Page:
Major questions remain to be solved, such as speed issues, routing issues, DNS control, splits and neutrality. The Autonet, or Autonomous Internet project seems to begin to address this rapidly changing situation, where today Germany has installed internet filtering as well and more countries are to come. While today those cut off are defying copyright laws, tomorrow any other political issue may be the cause for being denied access to global networks. While today the FBI is content to steal servers from information providers like Indymedia, perhaps tomorrow they will not be happy until Indymedia is completely cut off of the network, or other open sources of information such as blogs, twitter accounts and social networks of dissident groups.

The popular revolt in Iran and subsequent disruption of network access by the Iranian government is only a glimpse of what is to come in the US and around the world, where the first line of attack against political resistance is to cut off network access. By establishing a community based, wireless, global network we can allow groups of individuals, not corporations, to maintain freedom of communication; We can create out right to communicate instead of asking for it, and continue to route around obsolete intellectual property laws which restrict our dreams and our creativity. Join this effort by going to http://alt-bit.org and contributing to this research, lets start outlining the problems, finding the technical solutions and work out the issues, collectively, as a Free Software / Open Hardware project, using open licensing.

Another urgent reason for Autonet is one that has motivated Free Software hackers for so long: Technological progress without a reliance on corporate support. Given the current financial and economic crises, how long can we expect dinosaurs like phone companies to survive? If one of these crises turns into disaster, the consequence is likely to be the disruption or collapse of the global networks on which we rely. I am not ready to give up what has been gained from these networks, including a worldwide communication between political actors empowered through fast information flows. We must start this long, difficult project today so that we may be ready for unexpected dangers which threaten our capability to communicate as a multitude, globally.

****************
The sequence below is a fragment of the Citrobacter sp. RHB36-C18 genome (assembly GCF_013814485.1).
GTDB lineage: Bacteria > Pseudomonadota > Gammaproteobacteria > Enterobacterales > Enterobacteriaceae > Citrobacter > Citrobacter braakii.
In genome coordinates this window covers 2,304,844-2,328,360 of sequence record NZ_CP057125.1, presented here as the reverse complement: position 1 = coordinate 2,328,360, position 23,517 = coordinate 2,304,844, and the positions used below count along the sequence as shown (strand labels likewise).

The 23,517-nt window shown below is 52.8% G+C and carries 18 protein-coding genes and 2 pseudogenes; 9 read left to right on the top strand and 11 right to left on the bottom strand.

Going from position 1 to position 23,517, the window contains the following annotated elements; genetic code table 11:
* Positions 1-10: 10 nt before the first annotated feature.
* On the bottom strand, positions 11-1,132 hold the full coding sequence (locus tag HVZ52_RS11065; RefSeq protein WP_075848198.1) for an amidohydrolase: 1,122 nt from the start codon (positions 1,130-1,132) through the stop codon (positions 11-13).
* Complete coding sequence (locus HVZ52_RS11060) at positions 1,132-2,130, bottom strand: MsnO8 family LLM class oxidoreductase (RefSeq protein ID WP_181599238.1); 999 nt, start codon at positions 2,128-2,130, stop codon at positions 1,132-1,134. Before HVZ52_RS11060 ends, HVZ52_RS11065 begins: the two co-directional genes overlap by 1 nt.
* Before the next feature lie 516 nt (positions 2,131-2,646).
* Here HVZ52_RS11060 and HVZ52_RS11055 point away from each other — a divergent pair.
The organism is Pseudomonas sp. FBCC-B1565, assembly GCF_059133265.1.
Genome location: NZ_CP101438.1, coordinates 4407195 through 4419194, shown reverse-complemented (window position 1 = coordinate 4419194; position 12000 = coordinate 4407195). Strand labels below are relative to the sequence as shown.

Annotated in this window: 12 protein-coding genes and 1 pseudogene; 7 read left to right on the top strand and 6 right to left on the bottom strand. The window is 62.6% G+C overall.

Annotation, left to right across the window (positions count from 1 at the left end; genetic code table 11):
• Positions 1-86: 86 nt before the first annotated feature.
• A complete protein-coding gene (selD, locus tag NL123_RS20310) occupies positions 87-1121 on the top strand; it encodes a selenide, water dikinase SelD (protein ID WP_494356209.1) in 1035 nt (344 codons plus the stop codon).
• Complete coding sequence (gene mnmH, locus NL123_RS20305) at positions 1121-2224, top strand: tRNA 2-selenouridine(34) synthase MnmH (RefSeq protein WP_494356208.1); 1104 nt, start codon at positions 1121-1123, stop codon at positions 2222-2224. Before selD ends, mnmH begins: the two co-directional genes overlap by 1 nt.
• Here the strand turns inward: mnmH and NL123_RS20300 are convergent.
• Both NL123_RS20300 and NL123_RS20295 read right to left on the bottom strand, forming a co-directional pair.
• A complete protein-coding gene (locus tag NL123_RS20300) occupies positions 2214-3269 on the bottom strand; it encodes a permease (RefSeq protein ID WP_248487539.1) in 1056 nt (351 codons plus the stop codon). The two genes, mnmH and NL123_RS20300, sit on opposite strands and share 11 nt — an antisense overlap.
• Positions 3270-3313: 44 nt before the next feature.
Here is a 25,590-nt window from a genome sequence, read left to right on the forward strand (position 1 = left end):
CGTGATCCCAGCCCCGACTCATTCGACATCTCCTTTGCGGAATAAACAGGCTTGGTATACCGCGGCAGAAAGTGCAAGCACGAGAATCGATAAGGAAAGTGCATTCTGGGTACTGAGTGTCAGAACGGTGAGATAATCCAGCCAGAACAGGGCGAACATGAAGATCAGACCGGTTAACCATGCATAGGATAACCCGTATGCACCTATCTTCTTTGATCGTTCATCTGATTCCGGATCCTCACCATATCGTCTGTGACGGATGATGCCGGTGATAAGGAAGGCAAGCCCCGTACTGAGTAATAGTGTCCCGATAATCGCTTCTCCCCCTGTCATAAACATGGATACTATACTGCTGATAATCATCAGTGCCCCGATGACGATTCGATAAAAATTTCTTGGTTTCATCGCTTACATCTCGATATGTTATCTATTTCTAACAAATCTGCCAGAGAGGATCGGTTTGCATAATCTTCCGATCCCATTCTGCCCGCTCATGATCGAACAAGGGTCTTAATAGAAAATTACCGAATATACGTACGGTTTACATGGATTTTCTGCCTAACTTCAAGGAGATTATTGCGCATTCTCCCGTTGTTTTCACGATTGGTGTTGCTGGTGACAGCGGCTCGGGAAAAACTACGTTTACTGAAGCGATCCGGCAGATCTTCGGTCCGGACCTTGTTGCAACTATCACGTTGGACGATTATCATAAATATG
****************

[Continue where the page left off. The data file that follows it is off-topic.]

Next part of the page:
To add to the project, go to http://trac.alt-bit.org/wiki/projects/autonet

To sign up to participate, go to http://trac.alt-bit.org/register

-djlotu5

-chead

Initial Thoughts

“Was discussing pirate radio things with Micha, and I was wondering how hard it would be to create a viable, high-speed, wireless Darknet (http://en.wikipedia.org/wiki/Dark_internet). For a few hundred dollars you can buy off-the-shelf gear to create an omni-directional WiFi signal that should go a few miles over relatively flat terrain. To create a proper “Darknet” obviously there would have to be at least one DNS server, etc. RadioLabs (http://radiolabs.com) seems to be the best when it comes to consumer-grade high-gain, omni-directional antennas and amps. Another set-up would be point-to-point long-range links between nodes and omni-directional access-points (so users could hop on the network without running a node). The idea being that there would be NO connection to the commercial Internet (that is, it would not be tied into any ISP). And obviously the more nodes there are, the less terrain becomes an issue, so if this sort of thing took off, it could be amazing, even just on the local level.”

-chead

Features

  • Omni-directional and point-to-point 802.11b links
  • Unmodified TCP stack
  • LAMP nodes
  • Not directly linked to the commercial internet?
  • Distributed DNS?

Resources

Radiolabs.com: 802.11b antennas, amps

Wikipedia: “Dark Internet”

Distributed DNS project

Related Projects

HPWREN


Originally
from Networked_Performance

by jo


reBlogged

on Jun 23, 2009, 3:17PM

Originally by jo from Networked_Performance on June 23, 2009, 5:17pm

Posted under reblog art, reblog innovation, reblog wikinomics

This post was written by admin on June 28, 2009

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ON MAPPING: Lev Manovich + Jenny Marketou

These e-mails between Lev Manovich, San Diego and Jenny Marketou, New York were from January 25 to February 4, 2002 (originally published in Breeder #5

(Athens) 2002):

Lev Manovich wrote: Lets begin by talking about mapping. I see mapping one data set into another, or one media into another, as one of the most common operations in computer culture. For instance, it forms the basis of a whole field of visualization — taking the results of an experiment and visualizing them as a van animation; or taking statistical data and presenting it as a 3-D shape; and so on. These kinds of mappings are also common in new media. For instance, I have come across a few projects where network traffic was translated into music. One of most well known projects which lies at the intersection of science and art (because it seems to function well in both contexts) also involves this kind of mapping — I am thinking of Natalie Jeremijenko’s wire sculpture which translates network behavior into the movements of a suspended wire. Few questions can be posed here. It is not hard to notice that most mappings go from non visual media to visual media. What about mappings which will go into the opposite direction? Another question which we may ask about what exactly is at stake in these projects aesthetically. I always find myself moved by them — but why? Is it because these projects carry the promise of rendering the phenomena which are beyond the scale of human senses into something which is within our reach, something visible and tangible?